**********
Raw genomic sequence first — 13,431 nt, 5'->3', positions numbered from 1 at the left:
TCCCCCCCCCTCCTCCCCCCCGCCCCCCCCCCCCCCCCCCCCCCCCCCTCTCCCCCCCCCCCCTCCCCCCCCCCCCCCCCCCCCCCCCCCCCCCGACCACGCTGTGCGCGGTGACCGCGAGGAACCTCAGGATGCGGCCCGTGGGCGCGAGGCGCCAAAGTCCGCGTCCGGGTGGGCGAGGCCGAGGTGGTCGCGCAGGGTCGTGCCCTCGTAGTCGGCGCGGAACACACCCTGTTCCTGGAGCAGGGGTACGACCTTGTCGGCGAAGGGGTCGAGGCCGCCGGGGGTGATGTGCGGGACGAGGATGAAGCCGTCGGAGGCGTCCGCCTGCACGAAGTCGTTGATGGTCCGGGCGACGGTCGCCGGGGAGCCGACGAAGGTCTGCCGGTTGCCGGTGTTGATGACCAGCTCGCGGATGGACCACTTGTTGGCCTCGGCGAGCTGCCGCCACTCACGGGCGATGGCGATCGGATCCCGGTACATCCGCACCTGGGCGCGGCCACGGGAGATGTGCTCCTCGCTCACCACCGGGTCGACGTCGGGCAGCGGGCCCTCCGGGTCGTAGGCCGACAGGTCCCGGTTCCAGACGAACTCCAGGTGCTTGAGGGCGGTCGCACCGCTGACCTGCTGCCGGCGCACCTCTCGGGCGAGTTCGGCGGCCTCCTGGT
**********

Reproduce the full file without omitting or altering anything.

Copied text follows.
Raw genomic sequence first — 13,431 nt, 5'->3', positions numbered from 1 at the left:
TCCCCCCCCCTCCTCCCCCCCGCCCCCCCCCCCCCCCCCCCCCCCCCCTCTCCCCCCCCCCCCTCCCCCCCCCCCCCCCCCCCCCCCCCCCCCCGACCACGCTGTGCGCGGTGACCGCGAGGAACCTCAGGATGCGGCCCGTGGGCGCGAGGCGCCAAAGTCCGCGTCCGGGTGGGCGAGGCCGAGGTGGTCGCGCAGGGTCGTGCCCTCGTAGTCGGCGCGGAACACACCCTGTTCCTGGAGCAGGGGTACGACCTTGTCGGCGAAGGGGTCGAGGCCGCCGGGGGTGATGTGCGGGACGAGGATGAAGCCGTCGGAGGCGTCCGCCTGCACGAAGTCGTTGATGGTCCGGGCGACGGTCGCCGGGGAGCCGACGAAGGTCTGCCGGTTGCCGGTGTTGATGACCAGCTCGCGGATGGACCACTTGTTGGCCTCGGCGAGCTGCCGCCACTCACGGGCGATGGCGATCGGATCCCGGTACATCCGCACCTGGGCGCGGCCACGGGAGATGTGCTCCTCGCTCACCACCGGGTCGACGTCGGGCAGCGGGCCCTCCGGGTCGTAGGCCGACAGGTCCCGGTTCCAGACGAACTCCAGGTGCTTGAGGGCGGTCGCACCGCTGACCTGCTGCCGGCGCACCTCTCGGGCGAGTTCGGCGGCCTCCTGGT